Jonathan Freeman-Attwood - Richard Strauss and the Viennese Trumpet - BBC Music Magazine
It can’t have been easy finding a title for this oddly wonderful collection of transcriptions and concoctions for trumpet and piano. ‘Richard Strauss and the Viennese trumpet’ doesn’t quite hit the mark, unless Jonathan Freeman Attwood’s instrument is of Viennese provenance, and there’s no hint of that in the booklet notes. The other composers all have stronger Viennese links than Strauss in his younger years, to which we are asked to ascribe this sonata newly fashioned by Freeman-Attwood and Thomas Oehler. It’s by no means a straight arrangement of the Violin Sonata; soon we’re off to song pastures relatively unfamiliar, while the outer sequences of the central Andante cantabile are a quirky appropriation of the 19-part string hymn in Also sprach Zarathustra originally blossoming into 19 string parts; the intervening bluster derived from the song ‘Liebeshymnus’ is less successful. The rondo pastiches one of Strauss’s horn concerto finales, with Zerbinetta in relatively unflashy mode for contrast.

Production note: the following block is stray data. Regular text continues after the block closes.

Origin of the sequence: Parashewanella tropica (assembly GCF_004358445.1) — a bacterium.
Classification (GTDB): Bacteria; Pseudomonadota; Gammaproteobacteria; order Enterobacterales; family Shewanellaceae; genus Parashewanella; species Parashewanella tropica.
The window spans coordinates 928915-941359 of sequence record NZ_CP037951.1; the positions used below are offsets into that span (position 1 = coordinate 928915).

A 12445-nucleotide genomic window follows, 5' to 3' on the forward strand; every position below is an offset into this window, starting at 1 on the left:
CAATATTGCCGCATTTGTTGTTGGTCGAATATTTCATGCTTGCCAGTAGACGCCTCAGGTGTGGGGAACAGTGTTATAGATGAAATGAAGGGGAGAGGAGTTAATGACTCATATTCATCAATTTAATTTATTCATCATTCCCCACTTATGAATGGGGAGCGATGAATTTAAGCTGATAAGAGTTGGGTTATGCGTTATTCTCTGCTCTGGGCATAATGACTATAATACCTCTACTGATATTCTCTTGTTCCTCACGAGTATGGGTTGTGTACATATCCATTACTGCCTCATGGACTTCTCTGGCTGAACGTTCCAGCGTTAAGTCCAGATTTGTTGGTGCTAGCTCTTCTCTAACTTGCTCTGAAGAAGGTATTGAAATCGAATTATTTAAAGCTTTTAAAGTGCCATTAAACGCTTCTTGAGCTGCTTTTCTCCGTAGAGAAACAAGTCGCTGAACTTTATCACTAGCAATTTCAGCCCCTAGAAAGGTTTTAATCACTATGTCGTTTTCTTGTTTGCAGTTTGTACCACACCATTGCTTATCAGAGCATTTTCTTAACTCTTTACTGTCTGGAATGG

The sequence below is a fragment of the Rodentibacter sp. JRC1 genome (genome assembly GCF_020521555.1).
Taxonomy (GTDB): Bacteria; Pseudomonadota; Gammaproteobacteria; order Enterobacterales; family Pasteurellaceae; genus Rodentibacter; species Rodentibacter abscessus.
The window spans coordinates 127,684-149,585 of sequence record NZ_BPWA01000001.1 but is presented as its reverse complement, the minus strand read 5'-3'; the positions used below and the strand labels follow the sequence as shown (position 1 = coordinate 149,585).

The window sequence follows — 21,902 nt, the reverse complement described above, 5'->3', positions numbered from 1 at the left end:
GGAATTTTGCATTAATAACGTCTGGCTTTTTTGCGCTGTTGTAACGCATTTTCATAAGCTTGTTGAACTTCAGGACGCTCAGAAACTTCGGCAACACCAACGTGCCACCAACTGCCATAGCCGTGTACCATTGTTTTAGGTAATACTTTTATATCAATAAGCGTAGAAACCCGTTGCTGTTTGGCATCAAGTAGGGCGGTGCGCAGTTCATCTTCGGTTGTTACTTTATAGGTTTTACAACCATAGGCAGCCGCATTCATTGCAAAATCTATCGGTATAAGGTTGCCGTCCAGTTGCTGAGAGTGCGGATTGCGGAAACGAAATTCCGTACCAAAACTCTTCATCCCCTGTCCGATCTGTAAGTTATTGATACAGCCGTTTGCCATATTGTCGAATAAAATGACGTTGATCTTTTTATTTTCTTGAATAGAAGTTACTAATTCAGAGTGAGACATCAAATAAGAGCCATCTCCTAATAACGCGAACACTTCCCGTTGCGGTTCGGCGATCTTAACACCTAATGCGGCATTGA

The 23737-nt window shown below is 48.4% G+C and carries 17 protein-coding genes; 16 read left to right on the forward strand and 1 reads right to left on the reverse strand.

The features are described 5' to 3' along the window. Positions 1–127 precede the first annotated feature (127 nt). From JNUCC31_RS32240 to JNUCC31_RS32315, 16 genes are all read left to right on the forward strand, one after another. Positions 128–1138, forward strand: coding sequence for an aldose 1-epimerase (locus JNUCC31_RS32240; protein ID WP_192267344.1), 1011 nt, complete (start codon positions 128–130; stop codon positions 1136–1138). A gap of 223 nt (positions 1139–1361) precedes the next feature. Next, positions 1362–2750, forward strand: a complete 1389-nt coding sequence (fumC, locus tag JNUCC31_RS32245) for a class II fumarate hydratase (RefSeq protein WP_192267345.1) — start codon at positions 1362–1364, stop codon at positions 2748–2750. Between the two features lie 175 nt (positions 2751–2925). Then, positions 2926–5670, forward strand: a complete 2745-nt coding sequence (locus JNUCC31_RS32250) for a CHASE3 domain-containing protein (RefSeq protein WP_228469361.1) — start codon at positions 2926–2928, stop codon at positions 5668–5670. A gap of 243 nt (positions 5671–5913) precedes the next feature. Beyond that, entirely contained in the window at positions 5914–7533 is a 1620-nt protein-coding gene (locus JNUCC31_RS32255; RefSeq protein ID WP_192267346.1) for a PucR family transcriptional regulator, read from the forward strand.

Freeman-Attwood’s brilliantly recorded high lines and judiciously-vibratoed singing prove companionable for the whole duration, with contrast in a Fux ‘mash-up’ by Timothy Jones (who also makes Beethoven’s delicious ‘God Save the King’ piano variations sit well with the trumpet added), some especially lovely sounds in the third movement of Schubert’s otherwise fairly routine G minor Violin Sonata and an insightful sequence of three songs by Bruckner, Zemlinsky and Mahler followed by the blithest Webern you ever heard. Chiyan Wong sounds as if he’s soft-pedalling throughout, but his playing is stylish too.